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Please join a guided tour of the exhibition on Saturday 3 December 2016 at 12:00

Enquiries: Zahra Hendricks

Tel: 021 466 7200

Email: reception@districtsix.co.za

 

 

RE[AS]SISTING NARRATIVES

A FRAMER FRAMED / DISTRICT SIX MUSEUM exhibition

23 November – 13 December 2016

 

Enquiries about the opening on Wednesday, 23 November at 17h30: Zahra Hendricks \ reception@districtsix.co.za \ 021 4667200

Public Education Programme (PEP): Exhibition walk about and panel discussion featuring the curators and artists – Chandra Frank and Judith Westerveld (NL); Justin Davy, Tasneem Mononoke Wentzel and Toni Stuart (SA): Friday, 25th November at 17h30

DISTRICT SIX MUSEUM HOMECOMING CENTRE

15 Buitenkant Sreet, Cape Town // districtsix.co.za

Open Monday – Saturday, 09h00 – 16h00 // Free entry

Directions: https://goo.gl/maps/dhNEMduDsqD2

reassistingnarrativesposter

District Six Museum and Framer Framed, a platform for arts & culture in Amsterdam, present a unique collaborative exhibition: Re(as)sisting Narratives, curated by Chandra Frank. The exhibition explores lingering legacies of colonialism between South Africa and the Netherlands through engaging with contemporary artists from both countries. Re(as)sisting Narratives is the result of a two-year project between three partners from both The Netherlands and South Africa: Framer Framed (NL), District Six Museum (SA) and Centre for Curating the Archive (SA).

The exhibition is on show in The Netherlands and South Africa, partly overlapping: at Framer Framed (Amsterdam) from 28 August – 27 November, at District Six Museum (Cape Town) from 23 November – 13 December.

Participating artists explore broader themes such as race, gender, memory, trauma and spatiality in their work. At District Six Museum, the exhibition features Burning Museum, Toni Stuart & Kurt Orderson and Judith Westerveld. At Framer Framed, the exhibition also includes Mohau Modisakeng, Athi-Patra Ruga and Mary Sibande. The artists in this show are connected by a shared interest in evoking and readdressing that what is left behind, that what is (in)visible, and a visual fusion of reality and fantasy to create new ways of being.

READ MORE:

Framer Framedhttp://tinyurl.com/jd4ak4l

Chandra Frank – http://tinyurl.com/jhf3t7y

Burning Museum – http://tinyurl.com/grhghff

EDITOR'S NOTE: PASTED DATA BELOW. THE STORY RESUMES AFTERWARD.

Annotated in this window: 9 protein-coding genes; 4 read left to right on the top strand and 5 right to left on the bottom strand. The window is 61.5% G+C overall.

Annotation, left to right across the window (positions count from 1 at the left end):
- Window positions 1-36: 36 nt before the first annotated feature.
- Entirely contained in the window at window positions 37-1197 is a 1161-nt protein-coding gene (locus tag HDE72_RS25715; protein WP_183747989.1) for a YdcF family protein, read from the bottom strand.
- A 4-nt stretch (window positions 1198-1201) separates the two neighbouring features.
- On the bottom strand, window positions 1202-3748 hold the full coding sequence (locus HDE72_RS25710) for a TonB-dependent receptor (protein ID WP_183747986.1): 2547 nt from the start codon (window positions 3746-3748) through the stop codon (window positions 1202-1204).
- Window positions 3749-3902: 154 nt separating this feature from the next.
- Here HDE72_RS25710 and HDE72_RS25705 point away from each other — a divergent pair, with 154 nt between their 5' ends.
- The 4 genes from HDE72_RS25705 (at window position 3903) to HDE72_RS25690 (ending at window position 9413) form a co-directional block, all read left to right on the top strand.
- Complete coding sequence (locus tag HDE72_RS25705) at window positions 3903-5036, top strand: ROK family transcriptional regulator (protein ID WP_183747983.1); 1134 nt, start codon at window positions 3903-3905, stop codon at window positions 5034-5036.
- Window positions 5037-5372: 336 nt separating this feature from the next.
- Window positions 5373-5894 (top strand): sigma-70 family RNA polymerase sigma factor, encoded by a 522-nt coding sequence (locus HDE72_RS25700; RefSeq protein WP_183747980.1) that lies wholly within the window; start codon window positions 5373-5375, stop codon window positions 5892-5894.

Toni Stuarthttp://tinyurl.com/jocxzf3

Kurt Ordeson – http://tinyurl.com/gpdsomr

Judith Westerveld – http://www.judithwesterveld.nl/

MR TABLE TENNIS TO SCREEN AT ENCOUNTERS 2016

Mr Table Tennis is the inter-generational story of Pedro and Cody Meyer. Their
big dreams unfold against an ambiguous socio-economic climate that
determines the choices they make in life and in table tennis.

Pedro Meyer was a brilliant table tennis player and a showman. Living under
apartheid meant he was unable to test his game on the international stage.
Today he has placed his dreams of world domination in his grandson, Cody.
Growing up in the New South Africa, Cody has been able to travel and compete
internationally and he knows his family would like him to continue where his
grandfather left off.

Cody is torn between pursuing his new passion, DJing, and table tennis, which
is in his blood.

Three years in the making, Mr Table Tennis, produced by Accidental Films
and TV will have its world premiere at the Encounters International
Documentary Film Festival this year.

MrTT24022015_1390

The film takes its audience on a fascinating journey through anti-apartheid
sport history as the backdrop for Pedro’s story. Watch Mr Table Tennis and you will know more about table tennis than you ever expected to and develop a stronger understanding of the multi-dimensionality of South African struggles under apartheid.

Tina-Louise Smith, a black woman filmmaker in her forties, is the producer
and director of Mr Table Tennis. She says the seed for the story was planted
when she was working on a video about Green Point Common for the District
Six Museum’s Fields of Play exhibition. She met Pedro Meyer, who spoke
animatedly about his years as a table tennis player and showed her his hoard
of trophies.

In 2012 she started filming with Pedro while he painted, conducting interviews
with his table tennis peers, and filming observational footage with Cody
Meyer, Pedro’s grandson.

In December 2014 she signed a commissioning contract with the SABC and
in September 2015 delivered the final film.

Encounters runs from 2 – 12 June 2016.
Mr Table Tennis is owned by the SABC.

MR TABLE TENNIS | PRESS RELEASE | TINA-LOUISE SMITH | 082 828 0882 | tina@accidentalfilms.co.za